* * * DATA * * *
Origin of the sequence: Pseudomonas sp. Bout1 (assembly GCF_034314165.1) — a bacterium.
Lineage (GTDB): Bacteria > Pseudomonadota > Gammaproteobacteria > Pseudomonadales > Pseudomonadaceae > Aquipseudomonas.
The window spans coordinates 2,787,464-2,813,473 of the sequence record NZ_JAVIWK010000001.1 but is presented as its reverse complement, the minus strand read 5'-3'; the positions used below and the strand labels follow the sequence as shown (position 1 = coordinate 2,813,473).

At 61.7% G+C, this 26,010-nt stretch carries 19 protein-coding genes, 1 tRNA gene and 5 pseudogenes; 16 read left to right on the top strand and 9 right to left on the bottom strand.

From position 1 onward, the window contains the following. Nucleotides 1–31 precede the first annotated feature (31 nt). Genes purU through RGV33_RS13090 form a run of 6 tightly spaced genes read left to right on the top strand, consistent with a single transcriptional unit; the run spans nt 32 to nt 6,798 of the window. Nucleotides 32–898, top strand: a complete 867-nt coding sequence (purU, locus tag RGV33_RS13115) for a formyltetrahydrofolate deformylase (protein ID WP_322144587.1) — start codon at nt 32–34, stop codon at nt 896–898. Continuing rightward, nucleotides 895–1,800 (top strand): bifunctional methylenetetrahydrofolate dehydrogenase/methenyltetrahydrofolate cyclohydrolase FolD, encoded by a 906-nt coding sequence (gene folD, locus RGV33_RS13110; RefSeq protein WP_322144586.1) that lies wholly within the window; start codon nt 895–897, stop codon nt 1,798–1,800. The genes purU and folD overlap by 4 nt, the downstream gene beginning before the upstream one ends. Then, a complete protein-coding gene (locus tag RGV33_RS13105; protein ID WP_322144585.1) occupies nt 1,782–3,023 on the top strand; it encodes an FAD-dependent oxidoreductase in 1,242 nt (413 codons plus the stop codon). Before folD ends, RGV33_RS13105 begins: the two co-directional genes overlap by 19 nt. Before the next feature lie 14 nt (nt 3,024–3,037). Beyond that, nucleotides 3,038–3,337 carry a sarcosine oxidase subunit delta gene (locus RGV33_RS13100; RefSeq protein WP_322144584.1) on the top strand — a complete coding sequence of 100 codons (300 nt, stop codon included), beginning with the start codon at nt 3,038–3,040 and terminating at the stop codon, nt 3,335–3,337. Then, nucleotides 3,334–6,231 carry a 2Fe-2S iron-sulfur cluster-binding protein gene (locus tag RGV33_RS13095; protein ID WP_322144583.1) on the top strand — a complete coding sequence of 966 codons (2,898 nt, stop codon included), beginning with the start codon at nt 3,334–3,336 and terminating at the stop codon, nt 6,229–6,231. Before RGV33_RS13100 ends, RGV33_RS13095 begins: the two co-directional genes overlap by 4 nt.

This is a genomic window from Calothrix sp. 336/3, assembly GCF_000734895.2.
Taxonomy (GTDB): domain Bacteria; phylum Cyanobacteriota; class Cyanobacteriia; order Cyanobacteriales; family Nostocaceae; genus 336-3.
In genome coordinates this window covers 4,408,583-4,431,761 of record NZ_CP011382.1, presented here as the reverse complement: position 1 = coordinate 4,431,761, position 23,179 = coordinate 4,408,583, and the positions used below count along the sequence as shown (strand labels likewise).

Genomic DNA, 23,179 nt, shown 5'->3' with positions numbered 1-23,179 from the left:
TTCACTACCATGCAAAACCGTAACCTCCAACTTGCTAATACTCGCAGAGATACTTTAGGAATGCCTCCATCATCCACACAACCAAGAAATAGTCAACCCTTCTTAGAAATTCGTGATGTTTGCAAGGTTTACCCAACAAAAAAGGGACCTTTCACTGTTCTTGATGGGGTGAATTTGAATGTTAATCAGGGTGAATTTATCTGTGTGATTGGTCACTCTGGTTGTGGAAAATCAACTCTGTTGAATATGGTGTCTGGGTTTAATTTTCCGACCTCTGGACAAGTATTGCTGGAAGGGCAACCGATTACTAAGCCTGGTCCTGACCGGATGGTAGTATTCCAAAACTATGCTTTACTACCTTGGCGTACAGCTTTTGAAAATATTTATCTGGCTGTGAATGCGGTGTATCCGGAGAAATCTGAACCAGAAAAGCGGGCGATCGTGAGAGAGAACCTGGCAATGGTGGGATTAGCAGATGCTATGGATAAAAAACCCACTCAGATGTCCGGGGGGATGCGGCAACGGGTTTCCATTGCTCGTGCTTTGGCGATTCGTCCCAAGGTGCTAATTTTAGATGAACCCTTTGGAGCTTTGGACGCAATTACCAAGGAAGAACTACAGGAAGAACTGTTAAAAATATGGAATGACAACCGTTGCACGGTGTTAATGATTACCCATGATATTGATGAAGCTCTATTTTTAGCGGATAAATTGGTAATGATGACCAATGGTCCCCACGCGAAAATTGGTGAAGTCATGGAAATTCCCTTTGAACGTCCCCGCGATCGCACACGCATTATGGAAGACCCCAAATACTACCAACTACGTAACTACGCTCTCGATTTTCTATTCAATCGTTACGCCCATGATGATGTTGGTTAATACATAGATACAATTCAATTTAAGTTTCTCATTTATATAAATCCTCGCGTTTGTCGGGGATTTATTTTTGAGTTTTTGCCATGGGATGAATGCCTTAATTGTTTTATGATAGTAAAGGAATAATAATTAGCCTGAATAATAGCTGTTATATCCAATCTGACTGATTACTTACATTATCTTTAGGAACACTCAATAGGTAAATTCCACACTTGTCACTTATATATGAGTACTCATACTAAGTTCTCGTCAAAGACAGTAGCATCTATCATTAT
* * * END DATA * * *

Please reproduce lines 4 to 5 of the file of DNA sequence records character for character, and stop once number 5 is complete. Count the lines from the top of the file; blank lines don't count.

At 61.7% G+C, this 26,010-nt stretch carries 19 protein-coding genes, 1 tRNA gene and 5 pseudogenes; 16 read left to right on the top strand and 9 right to left on the bottom strand.

From position 1 onward, the window contains the following. Nucleotides 1–31 precede the first annotated feature (31 nt). Genes purU through RGV33_RS13090 form a run of 6 tightly spaced genes read left to right on the top strand, consistent with a single transcriptional unit; the run spans nt 32 to nt 6,798 of the window. Nucleotides 32–898, top strand: a complete 867-nt coding sequence (purU, locus tag RGV33_RS13115) for a formyltetrahydrofolate deformylase (protein ID WP_322144587.1) — start codon at nt 32–34, stop codon at nt 896–898. Continuing rightward, nucleotides 895–1,800 (top strand): bifunctional methylenetetrahydrofolate dehydrogenase/methenyltetrahydrofolate cyclohydrolase FolD, encoded by a 906-nt coding sequence (gene folD, locus RGV33_RS13110; RefSeq protein WP_322144586.1) that lies wholly within the window; start codon nt 895–897, stop codon nt 1,798–1,800. The genes purU and folD overlap by 4 nt, the downstream gene beginning before the upstream one ends. Then, a complete protein-coding gene (locus tag RGV33_RS13105; protein ID WP_322144585.1) occupies nt 1,782–3,023 on the top strand; it encodes an FAD-dependent oxidoreductase in 1,242 nt (413 codons plus the stop codon). Before folD ends, RGV33_RS13105 begins: the two co-directional genes overlap by 19 nt. Before the next feature lie 14 nt (nt 3,024–3,037). Beyond that, nucleotides 3,038–3,337 carry a sarcosine oxidase subunit delta gene (locus RGV33_RS13100; RefSeq protein WP_322144584.1) on the top strand — a complete coding sequence of 100 codons (300 nt, stop codon included), beginning with the start codon at nt 3,038–3,040 and terminating at the stop codon, nt 3,335–3,337. Then, nucleotides 3,334–6,231 carry a 2Fe-2S iron-sulfur cluster-binding protein gene (locus tag RGV33_RS13095; protein ID WP_322144583.1) on the top strand — a complete coding sequence of 966 codons (2,898 nt, stop codon included), beginning with the start codon at nt 3,334–3,336 and terminating at the stop codon, nt 6,229–6,231. Before RGV33_RS13100 ends, RGV33_RS13095 begins: the two co-directional genes overlap by 4 nt.